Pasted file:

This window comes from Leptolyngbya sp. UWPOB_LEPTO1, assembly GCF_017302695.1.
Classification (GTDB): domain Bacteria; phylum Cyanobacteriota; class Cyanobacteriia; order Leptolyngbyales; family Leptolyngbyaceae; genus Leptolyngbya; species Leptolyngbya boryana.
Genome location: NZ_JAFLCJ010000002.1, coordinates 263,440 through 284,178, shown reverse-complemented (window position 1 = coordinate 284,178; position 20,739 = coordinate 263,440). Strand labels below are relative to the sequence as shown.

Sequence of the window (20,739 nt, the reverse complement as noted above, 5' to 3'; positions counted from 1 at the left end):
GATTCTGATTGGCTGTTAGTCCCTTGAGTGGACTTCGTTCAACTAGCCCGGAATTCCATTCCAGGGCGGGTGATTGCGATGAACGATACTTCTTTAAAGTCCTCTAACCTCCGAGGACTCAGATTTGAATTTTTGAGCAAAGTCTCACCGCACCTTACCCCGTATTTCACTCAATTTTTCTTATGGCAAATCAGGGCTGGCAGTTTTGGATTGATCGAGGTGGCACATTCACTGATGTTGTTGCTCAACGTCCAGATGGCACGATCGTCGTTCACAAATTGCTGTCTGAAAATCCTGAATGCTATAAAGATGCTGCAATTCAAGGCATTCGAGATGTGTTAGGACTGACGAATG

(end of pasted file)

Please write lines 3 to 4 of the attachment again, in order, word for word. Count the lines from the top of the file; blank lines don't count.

Genome location: NZ_JAFLCJ010000002.1, coordinates 263,440 through 284,178, shown reverse-complemented (window position 1 = coordinate 284,178; position 20,739 = coordinate 263,440). Strand labels below are relative to the sequence as shown.

Sequence of the window (20,739 nt, the reverse complement as noted above, 5' to 3'; positions counted from 1 at the left end):